A white woman marries a black man or vice versa. Not so long ago that would have been a very big deal. As recently as 1990, 63% of nonblack American adults were opposed to the idea of a close relative marrying a black person, according to one survey. It was just 50 years ago that the Supreme Court ruled that laws prohibiting interracial marriage were unconstitutional.
But America’s opinions about interracial relationships have changed, for the most part. The popular TV dating show The Bachelorette recently featured an African- American woman choosing among a racially diverse group of suitors. And the number of Americans who say that the increasing rate of interracial marriage is good for our society dwarfs the number who say it’s bad by a ratio of more than four to one, according to a recent poll by Pew Research.
There are many reasons why interracial relationships are becoming more common, but don’t overlook the influence of the Internet. Online dating has revolutionized how we meet people. We meet people online who we otherwise would not have met.
Still, it would be naïve to imagine that increasing societal acceptance of interracial relationships means interracial couples won’t face any opposition. They might never be directly confronted by prejudice, but they should expect some sidelong glances and whispers in their wake. According to the Pew poll, 9% of Americans still consider interracial relationships bad for society, which means that one person in 11 is against the couple. Actually, it’s probably worse than that—polls that ask about “interracial relationships” tend to gloss over the fact that some interracial pairings or perceived interracial pairings are more accepted than others. Asian/white and Hispanic/non-Hispanic white couples tend to raise fewer eyebrows than black/white matchups, Bachelorette or no.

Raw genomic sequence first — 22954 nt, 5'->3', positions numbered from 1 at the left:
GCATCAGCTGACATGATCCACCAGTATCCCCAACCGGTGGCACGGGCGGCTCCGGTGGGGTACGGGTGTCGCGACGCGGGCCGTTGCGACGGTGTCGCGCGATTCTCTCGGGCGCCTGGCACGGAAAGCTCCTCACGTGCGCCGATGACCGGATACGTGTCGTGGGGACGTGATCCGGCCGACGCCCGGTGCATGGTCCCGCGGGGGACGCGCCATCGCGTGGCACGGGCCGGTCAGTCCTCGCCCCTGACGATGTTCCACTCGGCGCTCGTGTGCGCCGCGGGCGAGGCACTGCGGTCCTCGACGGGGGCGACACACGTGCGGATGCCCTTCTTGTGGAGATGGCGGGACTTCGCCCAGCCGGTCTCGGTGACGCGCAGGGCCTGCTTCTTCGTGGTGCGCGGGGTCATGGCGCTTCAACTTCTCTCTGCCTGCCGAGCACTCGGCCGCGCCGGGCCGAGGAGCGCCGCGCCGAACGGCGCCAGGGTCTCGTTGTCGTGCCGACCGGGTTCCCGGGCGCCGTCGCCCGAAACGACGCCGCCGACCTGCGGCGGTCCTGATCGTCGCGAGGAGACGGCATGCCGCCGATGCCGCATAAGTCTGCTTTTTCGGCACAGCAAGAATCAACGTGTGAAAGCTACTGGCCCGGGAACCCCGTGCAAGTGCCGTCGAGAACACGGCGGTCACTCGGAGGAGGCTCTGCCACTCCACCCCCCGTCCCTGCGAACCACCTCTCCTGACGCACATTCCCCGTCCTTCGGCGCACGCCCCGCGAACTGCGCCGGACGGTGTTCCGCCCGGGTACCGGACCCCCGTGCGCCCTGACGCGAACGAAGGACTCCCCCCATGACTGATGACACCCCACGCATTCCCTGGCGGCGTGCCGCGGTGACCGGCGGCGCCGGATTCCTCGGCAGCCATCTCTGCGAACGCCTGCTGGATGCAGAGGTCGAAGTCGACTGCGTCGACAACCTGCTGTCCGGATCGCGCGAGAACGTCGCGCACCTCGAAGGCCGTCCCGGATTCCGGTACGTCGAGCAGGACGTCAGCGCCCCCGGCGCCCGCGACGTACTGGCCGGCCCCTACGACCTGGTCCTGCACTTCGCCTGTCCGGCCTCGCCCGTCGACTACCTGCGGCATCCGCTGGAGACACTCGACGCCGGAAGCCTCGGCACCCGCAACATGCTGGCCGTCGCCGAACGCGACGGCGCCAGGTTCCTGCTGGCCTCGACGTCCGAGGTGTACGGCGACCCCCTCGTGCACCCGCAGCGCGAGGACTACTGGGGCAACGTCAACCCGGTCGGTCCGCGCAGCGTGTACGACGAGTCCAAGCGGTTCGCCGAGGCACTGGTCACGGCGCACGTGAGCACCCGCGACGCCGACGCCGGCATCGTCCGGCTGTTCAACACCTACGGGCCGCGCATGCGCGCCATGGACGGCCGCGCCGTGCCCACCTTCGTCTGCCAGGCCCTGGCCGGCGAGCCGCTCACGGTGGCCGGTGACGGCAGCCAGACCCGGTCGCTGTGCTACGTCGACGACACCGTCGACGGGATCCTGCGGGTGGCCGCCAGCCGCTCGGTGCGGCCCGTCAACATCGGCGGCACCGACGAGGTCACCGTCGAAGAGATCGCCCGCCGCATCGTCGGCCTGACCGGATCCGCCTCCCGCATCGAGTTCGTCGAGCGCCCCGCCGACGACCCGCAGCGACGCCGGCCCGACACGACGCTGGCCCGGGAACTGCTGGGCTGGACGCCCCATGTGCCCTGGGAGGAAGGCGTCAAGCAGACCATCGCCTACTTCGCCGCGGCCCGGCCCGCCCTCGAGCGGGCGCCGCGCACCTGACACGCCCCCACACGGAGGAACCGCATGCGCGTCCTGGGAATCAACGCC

What should you do if you wish to show support to friends entering interracial relationships? Don’t fall over yourself insisting that you’re OK with the pairing. The couple is probably tired of being viewed in racial terms. Instead, show your support by asking your friend questions about the partner that are not related to his or her race…and expressing your happiness that this friend has found someone who makes him/her happy—just as you would with a same-race partner.